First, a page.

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December 15, 2005

Home sweet home

They say once you move to Arizona you'll never want to leave.

That was definitely the case for Louis Holmes, the nation's No. 1 junior college player and five-star prospect. After moving to Scottsdale (Ariz.) Community College to continue his football career, Holmes fell in love with the people, scenery and weather in Arizona. He also fell in love with the up-and-coming football program at Arizona.

Holmes announced just moments ago at a news conference in the Scottsdale C.C. gymnasium he was going to sign a letter-of-intent with Mike Stoops' program and play next season for the Wildcats.

"It's the right decision for me and my family, and it's the right place for me," Holmes, who is 6-foot-5 and 280 pounds, said.

"I came to Arizona looking to find a home after a tough time in Florida and then at prep school in Maine. The good people of Arizona opened their arms to me and made me part of their family, so it's only fitting that I decided to stay and play football for the Wildcats."

After signing originally with Ohio State out of Ft. Lauderdale (Fla.) Dillard, Holmes went to prep school in Maine when he didn't qualify. He was set on returning to the Buckeyes, but a change in assistant coaches at Ohio State left him without direction on what he should do with his future.

That's when he turned to his god brother. His god brother hooked up Holmes up with Chad Ikei in Scottsdale, Ariz. Ikei is the director of sports performance at Power Train, a center that trains professional athletes from the NHL, NFL and Major League Baseball. Holmes came out to Arizona to work with Ikei, get in better physical shape and think about his future.

He ended up liking it so much that he enrolled at Scottsdale C.C., where he eventually turned into the nation's most heavily recruited junior college football prospect. And a long the way he built a great bond with Ikei and many other people in Arizona. Holmes said it was those relationships that helped make the decision to play for the Wildcats an easy one to make.

"I felt like I didn't have any direction in life before I came out here and got to be around people that truly cared for me," Holmes said. "I couldn't leave the friendships and bonds I created. I felt like I created those same bonds with the coaches and the people at Arizona. It just all made sense for me."

Holmes decision might come as a surprise to those that haven't followed his recruitment closely the past few weeks. Holmes admitted he was leaning heavily toward USC at one point in the recruiting process.

An official visit in early October had the Trojans high on his list, and he also was afraid at one point that he would have a lot of pressure on him to succeed if he went to Arizona.

"I've been to Arizona a lot, but it'd be kind of tough to go there," Holmes said in late October.

"When I came here they had won like three games in three years, and it was kind of hard. I helped change it around and really felt like I did something special, but I don't know if I can put a whole school on my back and help turn another team around again. It'd be a lot of pressure on me to do something like that."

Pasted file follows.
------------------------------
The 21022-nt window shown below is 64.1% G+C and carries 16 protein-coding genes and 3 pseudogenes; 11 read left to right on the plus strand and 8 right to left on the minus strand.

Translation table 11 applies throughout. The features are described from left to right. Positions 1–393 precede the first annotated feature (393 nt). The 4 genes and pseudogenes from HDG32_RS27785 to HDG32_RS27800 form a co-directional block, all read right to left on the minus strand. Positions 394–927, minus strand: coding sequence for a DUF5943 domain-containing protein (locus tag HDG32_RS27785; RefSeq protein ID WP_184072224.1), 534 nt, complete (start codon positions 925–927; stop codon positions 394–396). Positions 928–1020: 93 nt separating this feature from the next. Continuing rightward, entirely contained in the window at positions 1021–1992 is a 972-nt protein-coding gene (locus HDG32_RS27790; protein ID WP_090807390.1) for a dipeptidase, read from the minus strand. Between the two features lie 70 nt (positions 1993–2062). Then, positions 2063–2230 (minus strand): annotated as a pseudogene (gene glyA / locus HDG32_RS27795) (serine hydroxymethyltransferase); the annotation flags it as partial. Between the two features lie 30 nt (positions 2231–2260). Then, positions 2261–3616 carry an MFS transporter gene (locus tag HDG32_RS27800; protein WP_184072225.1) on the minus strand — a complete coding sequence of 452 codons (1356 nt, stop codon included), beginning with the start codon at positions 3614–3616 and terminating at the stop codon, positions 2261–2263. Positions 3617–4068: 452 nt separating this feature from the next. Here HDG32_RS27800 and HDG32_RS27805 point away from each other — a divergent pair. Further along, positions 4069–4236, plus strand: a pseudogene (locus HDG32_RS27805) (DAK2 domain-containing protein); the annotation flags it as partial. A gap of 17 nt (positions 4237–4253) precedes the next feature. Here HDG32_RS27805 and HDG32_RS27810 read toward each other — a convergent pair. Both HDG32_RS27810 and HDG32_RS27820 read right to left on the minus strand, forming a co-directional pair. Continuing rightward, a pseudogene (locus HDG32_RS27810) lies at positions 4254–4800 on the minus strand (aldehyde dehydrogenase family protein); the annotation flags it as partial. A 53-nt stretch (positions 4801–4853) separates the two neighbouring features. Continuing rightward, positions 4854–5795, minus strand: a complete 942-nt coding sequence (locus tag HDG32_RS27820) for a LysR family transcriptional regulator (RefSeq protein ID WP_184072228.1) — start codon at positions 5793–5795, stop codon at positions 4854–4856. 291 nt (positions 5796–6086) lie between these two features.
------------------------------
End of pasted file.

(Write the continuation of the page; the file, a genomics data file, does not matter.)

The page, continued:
But the more Holmes learned more about the Wildcat program and its future the more he got excited about what role he would play with the program. Instead of viewing himself as the big fish in a little pond, he said at Arizona he would be a big fish in a pond that's about to include other big fish.

"When you talked to coach Stoops and the players on the team, you could tell they're on the brink of something special there," Holmes said.

"After watching how they beat UCLA and did a lot of great things with some young guys, you can tell they're going to be a very good team next year. They have a great recruiting class coming in, too. They're on their way up, and I want to be part of it."

Holmes said he's ready to make things happen in Tucson.

"It came down to USC and Arizona, and it was real tough," Holmes said at the press conference. "I had a hard time picking, but I had to pick where I felt most comfortable. Coach Stoops has turned that program around.

"I'm not a bandwagon guy, but I'm excited about the direction of the program. I want to be part of something new and something special. I want to help the Wildcats start something special. I'm ready to go make my mark for the Wildcats."

Stoops is getting an amazing athlete in Holmes.

With his pledge, he becomes the most highly decorated player to commit to the Wildcats under Stoops. In his two year career at Scottsdale he had 192 tackles and 40 tackles for a loss and he turned down offers from USC, Florida, Florida State, Oklahoma, UCLA, Tennessee and countless others to play for the Wildcats.

"We've never had a player like him," Scottsdale defensive coordinator Doug Madoski said. "He is one of those players that only comes along every so often. He's going to be a force on the next level without question."

Holmes was such a great athlete that he starred last season for the Scottsdale basketball team.

"Louis could have been a D-I basketball player," Artichoke basketball coach Paul Eberhardt said. "He is a talented, talented kid and a very good kid. When Louis had the ball nobody could guard him."


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